The Sinking Of The Lusitania (1918) – Theatrical Cartoon

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CotD: Proving that animation can be political as well as escapist, Winsor McCay took on “The Sinking Of The Lusitania” in 1918 ~

The Sinking Of The Lusitania (1918)

The Sinking Of The Lusitania (1918)

The Sinking Of The Lusitania (1918) – Theatrical Cartoon

Animated account of the sinking of the cruise ship the Lusitania on May 7, 1915 by the German submarine U-39. The ship carried approximately 1,500 passengers, many of them Americans. Two torpedoes sank the ship and took 1,150 lives.

The film opens with Winsor McCay seated at a desk with an assistant, preparing to start work on the film. They show that the first job consisted of the creating of waves, followed by a scene of the Lusitania passing the Statue of Liberty. We next see the German submarine in low profile, followed by a closer view, showing some of the crew on deck. The Lusitania is torpedoed, with much smoke writhing about the ship. There were many famous individuals on board, including wealthy sportsman Alfred G. Vanderbilt and theatrical entrepreneur Frohman.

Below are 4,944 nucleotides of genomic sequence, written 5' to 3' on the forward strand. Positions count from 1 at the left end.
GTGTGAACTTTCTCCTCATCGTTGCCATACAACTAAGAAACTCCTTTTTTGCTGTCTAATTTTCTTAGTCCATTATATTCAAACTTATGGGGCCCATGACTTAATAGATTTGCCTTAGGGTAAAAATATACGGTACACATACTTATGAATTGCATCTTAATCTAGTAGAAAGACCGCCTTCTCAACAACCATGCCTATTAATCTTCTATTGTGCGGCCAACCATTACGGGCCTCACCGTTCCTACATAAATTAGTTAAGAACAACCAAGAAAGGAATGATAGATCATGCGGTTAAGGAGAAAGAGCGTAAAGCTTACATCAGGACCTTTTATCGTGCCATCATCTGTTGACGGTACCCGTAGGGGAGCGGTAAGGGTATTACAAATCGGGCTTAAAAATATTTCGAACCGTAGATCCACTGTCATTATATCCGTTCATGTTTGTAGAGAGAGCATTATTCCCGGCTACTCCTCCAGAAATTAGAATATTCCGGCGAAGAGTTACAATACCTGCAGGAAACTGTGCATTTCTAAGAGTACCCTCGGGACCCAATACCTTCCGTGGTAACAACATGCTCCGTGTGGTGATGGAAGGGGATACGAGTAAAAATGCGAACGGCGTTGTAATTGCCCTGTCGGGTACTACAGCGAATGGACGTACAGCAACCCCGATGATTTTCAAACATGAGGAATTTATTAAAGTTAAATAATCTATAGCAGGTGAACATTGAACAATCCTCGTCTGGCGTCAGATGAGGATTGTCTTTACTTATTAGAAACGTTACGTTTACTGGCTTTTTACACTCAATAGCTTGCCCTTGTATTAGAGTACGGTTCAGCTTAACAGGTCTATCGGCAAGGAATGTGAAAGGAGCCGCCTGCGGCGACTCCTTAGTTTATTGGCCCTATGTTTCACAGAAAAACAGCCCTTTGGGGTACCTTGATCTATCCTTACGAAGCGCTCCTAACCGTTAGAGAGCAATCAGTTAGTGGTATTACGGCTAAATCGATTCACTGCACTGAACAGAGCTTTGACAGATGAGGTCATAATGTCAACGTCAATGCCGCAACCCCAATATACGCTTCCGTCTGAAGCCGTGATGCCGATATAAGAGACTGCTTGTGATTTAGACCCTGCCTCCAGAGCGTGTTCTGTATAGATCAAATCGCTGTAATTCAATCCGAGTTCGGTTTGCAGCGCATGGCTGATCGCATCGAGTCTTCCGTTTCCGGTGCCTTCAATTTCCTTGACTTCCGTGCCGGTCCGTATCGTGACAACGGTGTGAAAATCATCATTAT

We then see lifeboats being lowered from the ship, which is sinking by the bow. The final scene shows the victims strewn between lifeboats and the open sea.

Watch The Sinking Of The Lusitania at Big Cartoon DataBase

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About Dave Koch

Editor and publisher of the Big Cartoon DataBase, Dave has been involved in cartoons since opening the Cartoon Factory animation art gallery in 1993. You may contact Dave here.

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